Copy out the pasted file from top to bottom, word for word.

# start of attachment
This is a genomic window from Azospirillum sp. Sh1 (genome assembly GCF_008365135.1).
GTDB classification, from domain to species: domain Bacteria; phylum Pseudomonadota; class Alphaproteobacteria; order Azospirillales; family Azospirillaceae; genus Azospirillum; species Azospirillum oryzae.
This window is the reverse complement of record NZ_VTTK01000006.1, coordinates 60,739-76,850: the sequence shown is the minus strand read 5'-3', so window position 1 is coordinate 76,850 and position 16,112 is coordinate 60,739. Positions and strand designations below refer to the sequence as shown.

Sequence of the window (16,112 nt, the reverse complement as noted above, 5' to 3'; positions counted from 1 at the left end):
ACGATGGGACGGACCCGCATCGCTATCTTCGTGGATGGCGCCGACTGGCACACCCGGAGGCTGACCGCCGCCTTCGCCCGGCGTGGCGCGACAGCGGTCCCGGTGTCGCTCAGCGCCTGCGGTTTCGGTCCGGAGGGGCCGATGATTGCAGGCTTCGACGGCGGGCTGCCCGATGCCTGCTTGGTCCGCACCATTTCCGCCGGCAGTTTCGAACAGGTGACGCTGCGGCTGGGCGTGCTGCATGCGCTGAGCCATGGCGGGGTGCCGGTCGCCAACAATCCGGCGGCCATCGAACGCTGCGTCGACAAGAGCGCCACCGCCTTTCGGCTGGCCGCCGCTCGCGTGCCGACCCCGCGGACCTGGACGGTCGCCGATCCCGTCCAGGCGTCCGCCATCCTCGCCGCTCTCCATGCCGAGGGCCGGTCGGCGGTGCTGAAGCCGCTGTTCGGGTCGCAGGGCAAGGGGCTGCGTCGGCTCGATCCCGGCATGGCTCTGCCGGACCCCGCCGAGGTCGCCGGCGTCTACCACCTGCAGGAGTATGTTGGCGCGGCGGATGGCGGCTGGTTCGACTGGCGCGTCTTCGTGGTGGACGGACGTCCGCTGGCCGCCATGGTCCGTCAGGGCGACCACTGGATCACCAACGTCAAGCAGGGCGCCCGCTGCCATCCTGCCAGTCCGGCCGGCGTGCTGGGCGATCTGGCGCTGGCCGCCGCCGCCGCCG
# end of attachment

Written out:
This is a genomic window from Azospirillum sp. Sh1 (genome assembly GCF_008365135.1).
GTDB classification, from domain to species: domain Bacteria; phylum Pseudomonadota; class Alphaproteobacteria; order Azospirillales; family Azospirillaceae; genus Azospirillum; species Azospirillum oryzae.
This window is the reverse complement of record NZ_VTTK01000006.1, coordinates 60,739-76,850: the sequence shown is the minus strand read 5'-3', so window position 1 is coordinate 76,850 and position 16,112 is coordinate 60,739. Positions and strand designations below refer to the sequence as shown.

Sequence of the window (16,112 nt, the reverse complement as noted above, 5' to 3'; positions counted from 1 at the left end):
ACGATGGGACGGACCCGCATCGCTATCTTCGTGGATGGCGCCGACTGGCACACCCGGAGGCTGACCGCCGCCTTCGCCCGGCGTGGCGCGACAGCGGTCCCGGTGTCGCTCAGCGCCTGCGGTTTCGGTCCGGAGGGGCCGATGATTGCAGGCTTCGACGGCGGGCTGCCCGATGCCTGCTTGGTCCGCACCATTTCCGCCGGCAGTTTCGAACAGGTGACGCTGCGGCTGGGCGTGCTGCATGCGCTGAGCCATGGCGGGGTGCCGGTCGCCAACAATCCGGCGGCCATCGAACGCTGCGTCGACAAGAGCGCCACCGCCTTTCGGCTGGCCGCCGCTCGCGTGCCGACCCCGCGGACCTGGACGGTCGCCGATCCCGTCCAGGCGTCCGCCATCCTCGCCGCTCTCCATGCCGAGGGCCGGTCGGCGGTGCTGAAGCCGCTGTTCGGGTCGCAGGGCAAGGGGCTGCGTCGGCTCGATCCCGGCATGGCTCTGCCGGACCCCGCCGAGGTCGCCGGCGTCTACCACCTGCAGGAGTATGTTGGCGCGGCGGATGGCGGCTGGTTCGACTGGCGCGTCTTCGTGGTGGACGGACGTCCGCTGGCCGCCATGGTCCGTCAGGGCGACCACTGGATCACCAACGTCAAGCAGGGCGCCCGCTGCCATCCTGCCAGTCCGGCCGGCGTGCTGGGCGATCTGGCGCTGGCCGCCGCCGCCGCCG